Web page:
Wednesday, April 13, 2016

Following Up On Following The Money: State House Leader's Cannabis Contributions Spotlighted As Legalization Speculation Grows, And: Eyeballing Those Optometrist Donations 

Follow the money goes the mantra, and so off we go. . .

House Majority Leader Nate Gentry came with a Republican eyebrow raiser when his recent campaign finance report disclosed that he received over $13,000 from companies and individuals involved in the medical marijuana business. Now this:

A year after medical cannabis producers got the green light to triple the number of marijuana plants they can legally grow, Republican House Majority Leader Nate Gentry (R-Albuquerque) is urging the health department to reconsider its regulatory cap. Gentry’s suggestion is outlined in a Feb. 24 letter sent to then-Health Secretary Retta Ward. . .“The concern is that we just don't have sufficient plant material to meet patient needs,” says Gentry.

Gentry was also asked if he would support any pot legalization measures that might come before the next session of the legislature. His response? Well, he did not directly respond. Another reason for Republican eyebrows around the state to get raised. 

Gov. Martinez has said she will not sign any legislation decriminalizing or legalizing marijuana, but a future Democratic governor might.

Republican businessman Duke Rodriguez, a former cabinet secretary under Gov. Gary Johnson, has become a major player in the medical marijuana business here and is positioned to take advantage of any future legalization. That story here.


And take a look at what's happening in California. Is it a story soon to come to our enchanted land?

Under a new state law, marijuana businesses will be allowed to turn a profit — which has been forbidden since 1996, when California became the first state to legalize medical cannabis — and limits on the number of plants farmers can grow will be eliminated.

The opening of the marijuana industry here to corporate dollars has caused a mad scramble, with out-of-state investors, cannabis retailers and financially struggling municipalities all racing to grab a piece of what is effectively a new industry in California: legalized, large-scale marijuana farming.

And with voters widely expected to approve recreational marijuana use in November, California, already the world’s largest legal market for marijuana, gleams with the promise of profits. . . 

Even though Republican base voters in NM often have conservative social views it was the New Mexico GOP under Gov. Johnson that led the successful charge for legalized gambling by the state's Indian Pueblos.

However, Johnson tore the R's apart when he also advocated legalized marijuana. With changing social mores and public opinion polls showing widespread support for legal recreational use of pot, the GOP may not be so divided. Most important, as with gambling, there is money to be made and campaign contributions to be had.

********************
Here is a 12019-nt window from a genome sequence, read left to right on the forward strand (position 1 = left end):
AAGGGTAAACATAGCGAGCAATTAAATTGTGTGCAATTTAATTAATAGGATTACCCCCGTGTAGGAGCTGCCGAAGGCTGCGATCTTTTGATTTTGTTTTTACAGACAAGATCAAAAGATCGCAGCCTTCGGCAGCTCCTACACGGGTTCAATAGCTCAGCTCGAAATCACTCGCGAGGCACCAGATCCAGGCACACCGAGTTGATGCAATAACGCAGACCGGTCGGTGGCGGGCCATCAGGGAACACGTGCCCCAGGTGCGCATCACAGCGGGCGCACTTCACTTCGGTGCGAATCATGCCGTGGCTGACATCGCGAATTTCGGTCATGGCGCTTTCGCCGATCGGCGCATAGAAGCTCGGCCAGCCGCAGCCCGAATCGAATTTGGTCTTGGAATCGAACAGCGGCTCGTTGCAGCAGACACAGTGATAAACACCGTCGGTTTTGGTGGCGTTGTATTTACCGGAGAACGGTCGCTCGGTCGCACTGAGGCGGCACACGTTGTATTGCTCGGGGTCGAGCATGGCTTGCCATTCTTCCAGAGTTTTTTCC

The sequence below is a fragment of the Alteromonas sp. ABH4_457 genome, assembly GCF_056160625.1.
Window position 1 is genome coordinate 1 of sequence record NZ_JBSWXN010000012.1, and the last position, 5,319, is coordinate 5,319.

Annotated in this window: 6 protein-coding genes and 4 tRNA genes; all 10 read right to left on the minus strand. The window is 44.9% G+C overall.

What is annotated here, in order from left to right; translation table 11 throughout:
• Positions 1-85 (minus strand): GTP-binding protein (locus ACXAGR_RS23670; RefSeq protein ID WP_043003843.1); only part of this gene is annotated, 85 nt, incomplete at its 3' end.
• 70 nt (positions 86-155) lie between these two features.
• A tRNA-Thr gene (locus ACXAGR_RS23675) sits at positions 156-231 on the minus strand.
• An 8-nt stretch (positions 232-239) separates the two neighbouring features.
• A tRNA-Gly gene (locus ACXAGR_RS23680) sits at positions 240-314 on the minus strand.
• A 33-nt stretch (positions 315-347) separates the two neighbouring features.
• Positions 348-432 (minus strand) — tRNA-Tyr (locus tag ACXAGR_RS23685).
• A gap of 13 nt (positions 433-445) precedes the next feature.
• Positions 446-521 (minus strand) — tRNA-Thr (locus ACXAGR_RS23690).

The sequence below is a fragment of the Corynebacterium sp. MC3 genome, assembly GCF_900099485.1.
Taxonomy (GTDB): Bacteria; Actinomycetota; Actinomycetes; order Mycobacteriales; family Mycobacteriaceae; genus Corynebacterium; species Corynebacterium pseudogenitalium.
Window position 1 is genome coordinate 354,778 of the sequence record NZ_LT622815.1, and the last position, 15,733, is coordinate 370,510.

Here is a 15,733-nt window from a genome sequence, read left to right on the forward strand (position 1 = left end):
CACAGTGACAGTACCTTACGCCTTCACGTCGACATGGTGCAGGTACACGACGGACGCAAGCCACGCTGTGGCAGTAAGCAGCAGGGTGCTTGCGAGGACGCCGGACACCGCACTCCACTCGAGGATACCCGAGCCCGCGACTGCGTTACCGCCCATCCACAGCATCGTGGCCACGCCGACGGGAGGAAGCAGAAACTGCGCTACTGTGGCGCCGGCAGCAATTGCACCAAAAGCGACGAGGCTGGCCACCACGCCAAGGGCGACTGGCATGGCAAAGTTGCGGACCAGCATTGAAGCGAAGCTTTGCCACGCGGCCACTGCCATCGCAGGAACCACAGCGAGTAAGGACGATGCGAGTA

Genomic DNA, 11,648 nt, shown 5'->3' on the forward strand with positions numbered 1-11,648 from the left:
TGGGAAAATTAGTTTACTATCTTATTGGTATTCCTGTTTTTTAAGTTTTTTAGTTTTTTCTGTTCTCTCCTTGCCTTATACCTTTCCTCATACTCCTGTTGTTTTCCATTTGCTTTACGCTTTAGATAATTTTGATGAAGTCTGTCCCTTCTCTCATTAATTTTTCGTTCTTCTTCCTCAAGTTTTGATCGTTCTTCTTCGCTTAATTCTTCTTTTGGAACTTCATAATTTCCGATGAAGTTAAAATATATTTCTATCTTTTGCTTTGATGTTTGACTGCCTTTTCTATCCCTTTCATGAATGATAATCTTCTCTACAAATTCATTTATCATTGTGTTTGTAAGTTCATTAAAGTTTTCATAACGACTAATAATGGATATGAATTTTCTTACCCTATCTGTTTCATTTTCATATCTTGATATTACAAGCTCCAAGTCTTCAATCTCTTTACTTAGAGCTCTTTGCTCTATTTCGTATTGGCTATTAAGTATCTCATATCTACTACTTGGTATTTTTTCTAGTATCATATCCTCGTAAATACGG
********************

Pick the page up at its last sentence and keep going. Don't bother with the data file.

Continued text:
And not just for the R's. We look for the next round of gubernatorial candidates from both parties to score significant campaign contributions from the medical cannabis biz and then a full-fledged pot legalization push in the 2019 legislative session.

Gov. Martinez may not support legalizing marijuana, but it his her administration putting in place the building blocks for legalization by allowing supposedly nonprofit medical marijuana farms to essentially become profit making enterprises.


We asked for Alligator assistance Tuesday when it came to those thousands of dollars in campaign contributions collected from individual state optometrists by House Majority Leader Gentry. What interest did they have at the Roundhouse? A number of Gators came with explanations. Let's put them under the magnifying glass:

Joe, Senate Majority Leader Michael Sanchez carried SB 367 for the optometrists in the 2015 legislative session. As you may recall, at the time Sen. Sanchez was killing many pet bills of the House Republicans. When SB 367 made it to the House, the R's were drooling to kill it because it had Sen. Sanchez's name on it. For whatever reason, Republican Leader Rep. Gentry got the bill passed through the House and Governor Martinez signed it into law. The optometrists also gave heavily to Sanchez's campaign fund.

SB 367 made changes to the state optometry board and gave optometrists greater prescribing powers for medications.

And another Alligator eyes the matter:

Joe, Optometrists around the country are pushing laws to prohibit Vision Care Plans (VCP) from placing conditions on optometrists that are part of their network. Optometrists don’t make much money from the exams, they make it by significantly marking up glasses they provide directly to patients. Vision Care Plans are trying to reduce costs and are pushing optometrists to agree to use the VCP preferred eye wear providers as a condition of being in their network.

And you'll fog your glasses up chuckling over this 2014 optometrist connection to Gov. Martinez and the medical marijuana industry:

Charles "Randy" Briggs is planning to host Martinez at a $2,600-a-plate fundraiser at his home this Thursday, according to the Albuquerque Journal. Briggs, a Carlsbad native and ophthalmologist, is also listed as the business agent for Grandote Green LLC. The company applied for a commercial development license earlier this year to start a "marijuana medical and retail" business in La Veta, a tiny town of 800 in the south central region of Colorado.

We did not spot any contribution from optometrist Briggs on Gentry's latest campaign report.When it comes to following the money the Alligators have 20/10 vision or better.

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